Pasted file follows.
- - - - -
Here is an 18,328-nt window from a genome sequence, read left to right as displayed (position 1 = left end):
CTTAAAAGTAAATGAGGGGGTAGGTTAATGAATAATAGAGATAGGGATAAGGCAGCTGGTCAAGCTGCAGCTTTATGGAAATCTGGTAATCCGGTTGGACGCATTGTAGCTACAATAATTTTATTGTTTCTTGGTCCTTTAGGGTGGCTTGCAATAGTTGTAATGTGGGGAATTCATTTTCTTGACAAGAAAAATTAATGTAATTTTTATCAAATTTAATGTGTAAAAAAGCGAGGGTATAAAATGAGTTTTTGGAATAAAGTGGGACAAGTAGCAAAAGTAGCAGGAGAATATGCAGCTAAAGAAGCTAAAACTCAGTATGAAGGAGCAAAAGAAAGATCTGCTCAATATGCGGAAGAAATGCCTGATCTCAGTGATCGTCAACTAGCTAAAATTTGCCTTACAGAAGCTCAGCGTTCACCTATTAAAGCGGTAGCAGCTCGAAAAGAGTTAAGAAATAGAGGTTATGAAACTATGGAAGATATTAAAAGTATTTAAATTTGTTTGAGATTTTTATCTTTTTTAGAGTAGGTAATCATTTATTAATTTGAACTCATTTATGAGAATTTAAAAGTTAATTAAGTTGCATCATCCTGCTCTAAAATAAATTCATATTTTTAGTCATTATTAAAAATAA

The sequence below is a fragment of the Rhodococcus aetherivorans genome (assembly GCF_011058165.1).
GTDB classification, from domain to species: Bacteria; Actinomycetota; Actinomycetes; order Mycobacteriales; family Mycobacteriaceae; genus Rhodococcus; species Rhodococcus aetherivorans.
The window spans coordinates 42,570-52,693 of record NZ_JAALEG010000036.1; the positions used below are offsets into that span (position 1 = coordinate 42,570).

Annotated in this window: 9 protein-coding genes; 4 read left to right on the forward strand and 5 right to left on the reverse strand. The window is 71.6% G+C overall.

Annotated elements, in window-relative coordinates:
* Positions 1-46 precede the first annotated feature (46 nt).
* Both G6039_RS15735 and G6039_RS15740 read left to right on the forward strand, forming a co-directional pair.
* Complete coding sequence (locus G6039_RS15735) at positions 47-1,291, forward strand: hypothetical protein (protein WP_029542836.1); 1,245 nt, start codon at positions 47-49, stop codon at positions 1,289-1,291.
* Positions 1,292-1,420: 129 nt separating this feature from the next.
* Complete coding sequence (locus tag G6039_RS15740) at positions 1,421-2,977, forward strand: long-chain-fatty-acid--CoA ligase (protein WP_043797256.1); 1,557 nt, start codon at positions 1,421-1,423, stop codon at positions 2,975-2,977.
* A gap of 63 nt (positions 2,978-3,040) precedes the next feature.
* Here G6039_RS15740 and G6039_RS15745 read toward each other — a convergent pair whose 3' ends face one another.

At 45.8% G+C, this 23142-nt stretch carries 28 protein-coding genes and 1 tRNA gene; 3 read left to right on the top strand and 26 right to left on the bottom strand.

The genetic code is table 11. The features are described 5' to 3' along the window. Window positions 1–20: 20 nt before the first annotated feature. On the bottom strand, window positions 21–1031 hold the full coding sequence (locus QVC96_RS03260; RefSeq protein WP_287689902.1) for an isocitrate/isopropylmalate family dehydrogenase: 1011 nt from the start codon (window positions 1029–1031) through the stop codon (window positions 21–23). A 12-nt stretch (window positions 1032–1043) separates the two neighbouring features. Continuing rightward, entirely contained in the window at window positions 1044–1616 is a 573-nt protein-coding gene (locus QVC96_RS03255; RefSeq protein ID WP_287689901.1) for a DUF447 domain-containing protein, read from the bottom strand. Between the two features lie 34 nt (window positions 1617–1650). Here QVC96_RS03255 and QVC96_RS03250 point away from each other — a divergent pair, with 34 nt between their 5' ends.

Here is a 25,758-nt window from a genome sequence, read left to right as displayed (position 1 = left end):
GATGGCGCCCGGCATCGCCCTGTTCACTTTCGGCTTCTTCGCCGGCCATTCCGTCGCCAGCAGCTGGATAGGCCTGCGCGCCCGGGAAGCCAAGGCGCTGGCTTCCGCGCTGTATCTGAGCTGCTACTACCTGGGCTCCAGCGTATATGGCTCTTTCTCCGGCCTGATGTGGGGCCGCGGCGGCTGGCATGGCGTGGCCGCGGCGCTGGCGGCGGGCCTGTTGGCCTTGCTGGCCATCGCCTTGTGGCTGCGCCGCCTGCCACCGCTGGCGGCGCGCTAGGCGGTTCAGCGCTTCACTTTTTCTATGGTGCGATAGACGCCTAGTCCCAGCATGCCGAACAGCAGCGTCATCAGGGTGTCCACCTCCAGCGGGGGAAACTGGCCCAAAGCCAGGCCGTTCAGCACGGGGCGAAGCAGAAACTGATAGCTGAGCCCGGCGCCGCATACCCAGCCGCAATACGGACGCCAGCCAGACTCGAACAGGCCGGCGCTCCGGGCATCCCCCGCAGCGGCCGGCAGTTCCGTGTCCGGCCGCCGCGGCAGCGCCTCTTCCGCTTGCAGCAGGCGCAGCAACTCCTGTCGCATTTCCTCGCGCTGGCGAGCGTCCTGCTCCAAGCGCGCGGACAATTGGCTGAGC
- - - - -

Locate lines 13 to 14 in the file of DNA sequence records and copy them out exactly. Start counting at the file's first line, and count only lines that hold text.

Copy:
* A gap of 63 nt (positions 2,978-3,040) precedes the next feature.
* Here G6039_RS15740 and G6039_RS15745 read toward each other — a convergent pair whose 3' ends face one another.